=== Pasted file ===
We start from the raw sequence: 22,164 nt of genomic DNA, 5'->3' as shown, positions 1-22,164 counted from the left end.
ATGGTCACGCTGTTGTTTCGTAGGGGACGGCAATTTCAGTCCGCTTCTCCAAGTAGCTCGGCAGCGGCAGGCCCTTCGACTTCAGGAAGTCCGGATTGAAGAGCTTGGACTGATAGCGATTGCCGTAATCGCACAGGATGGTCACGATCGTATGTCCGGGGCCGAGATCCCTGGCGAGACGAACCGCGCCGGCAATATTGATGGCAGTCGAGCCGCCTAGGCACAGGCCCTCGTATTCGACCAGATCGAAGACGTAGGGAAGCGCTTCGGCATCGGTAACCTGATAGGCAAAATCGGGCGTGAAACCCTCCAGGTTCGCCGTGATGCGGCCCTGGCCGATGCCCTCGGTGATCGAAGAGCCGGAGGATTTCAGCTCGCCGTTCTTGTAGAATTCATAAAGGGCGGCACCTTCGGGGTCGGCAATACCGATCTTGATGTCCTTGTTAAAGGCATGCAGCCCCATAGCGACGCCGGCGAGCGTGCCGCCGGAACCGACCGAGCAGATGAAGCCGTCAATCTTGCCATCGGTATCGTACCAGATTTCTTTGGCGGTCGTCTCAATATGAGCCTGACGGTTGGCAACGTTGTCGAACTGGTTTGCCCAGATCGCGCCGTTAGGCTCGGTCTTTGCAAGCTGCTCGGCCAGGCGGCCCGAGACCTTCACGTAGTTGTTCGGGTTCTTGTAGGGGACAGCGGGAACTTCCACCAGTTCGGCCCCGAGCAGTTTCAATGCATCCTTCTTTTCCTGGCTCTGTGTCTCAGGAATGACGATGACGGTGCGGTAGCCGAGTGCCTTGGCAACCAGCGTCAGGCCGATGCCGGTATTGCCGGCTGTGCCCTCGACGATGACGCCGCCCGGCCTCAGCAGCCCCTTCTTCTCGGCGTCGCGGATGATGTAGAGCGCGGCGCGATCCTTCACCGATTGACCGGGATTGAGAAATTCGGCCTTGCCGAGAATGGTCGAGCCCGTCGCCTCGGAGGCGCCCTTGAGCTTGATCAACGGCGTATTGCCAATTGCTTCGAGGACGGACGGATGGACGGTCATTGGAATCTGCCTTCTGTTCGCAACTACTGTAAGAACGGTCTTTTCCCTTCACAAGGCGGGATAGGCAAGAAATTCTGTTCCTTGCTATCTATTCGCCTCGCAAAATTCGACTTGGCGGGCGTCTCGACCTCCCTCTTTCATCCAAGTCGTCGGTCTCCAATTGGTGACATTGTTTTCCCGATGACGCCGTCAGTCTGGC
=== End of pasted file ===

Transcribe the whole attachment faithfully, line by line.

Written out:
We start from the raw sequence: 22,164 nt of genomic DNA, 5'->3' as shown, positions 1-22,164 counted from the left end.
ATGGTCACGCTGTTGTTTCGTAGGGGACGGCAATTTCAGTCCGCTTCTCCAAGTAGCTCGGCAGCGGCAGGCCCTTCGACTTCAGGAAGTCCGGATTGAAGAGCTTGGACTGATAGCGATTGCCGTAATCGCACAGGATGGTCACGATCGTATGTCCGGGGCCGAGATCCCTGGCGAGACGAACCGCGCCGGCAATATTGATGGCAGTCGAGCCGCCTAGGCACAGGCCCTCGTATTCGACCAGATCGAAGACGTAGGGAAGCGCTTCGGCATCGGTAACCTGATAGGCAAAATCGGGCGTGAAACCCTCCAGGTTCGCCGTGATGCGGCCCTGGCCGATGCCCTCGGTGATCGAAGAGCCGGAGGATTTCAGCTCGCCGTTCTTGTAGAATTCATAAAGGGCGGCACCTTCGGGGTCGGCAATACCGATCTTGATGTCCTTGTTAAAGGCATGCAGCCCCATAGCGACGCCGGCGAGCGTGCCGCCGGAACCGACCGAGCAGATGAAGCCGTCAATCTTGCCATCGGTATCGTACCAGATTTCTTTGGCGGTCGTCTCAATATGAGCCTGACGGTTGGCAACGTTGTCGAACTGGTTTGCCCAGATCGCGCCGTTAGGCTCGGTCTTTGCAAGCTGCTCGGCCAGGCGGCCCGAGACCTTCACGTAGTTGTTCGGGTTCTTGTAGGGGACAGCGGGAACTTCCACCAGTTCGGCCCCGAGCAGTTTCAATGCATCCTTCTTTTCCTGGCTCTGTGTCTCAGGAATGACGATGACGGTGCGGTAGCCGAGTGCCTTGGCAACCAGCGTCAGGCCGATGCCGGTATTGCCGGCTGTGCCCTCGACGATGACGCCGCCCGGCCTCAGCAGCCCCTTCTTCTCGGCGTCGCGGATGATGTAGAGCGCGGCGCGATCCTTCACCGATTGACCGGGATTGAGAAATTCGGCCTTGCCGAGAATGGTCGAGCCCGTCGCCTCGGAGGCGCCCTTGAGCTTGATCAACGGCGTATTGCCAATTGCTTCGAGGACGGACGGATGGACGGTCATTGGAATCTGCCTTCTGTTCGCAACTACTGTAAGAACGGTCTTTTCCCTTCACAAGGCGGGATAGGCAAGAAATTCTGTTCCTTGCTATCTATTCGCCTCGCAAAATTCGACTTGGCGGGCGTCTCGACCTCCCTCTTTCATCCAAGTCGTCGGTCTCCAATTGGTGACATTGTTTTCCCGATGACGCCGTCAGTCTGGC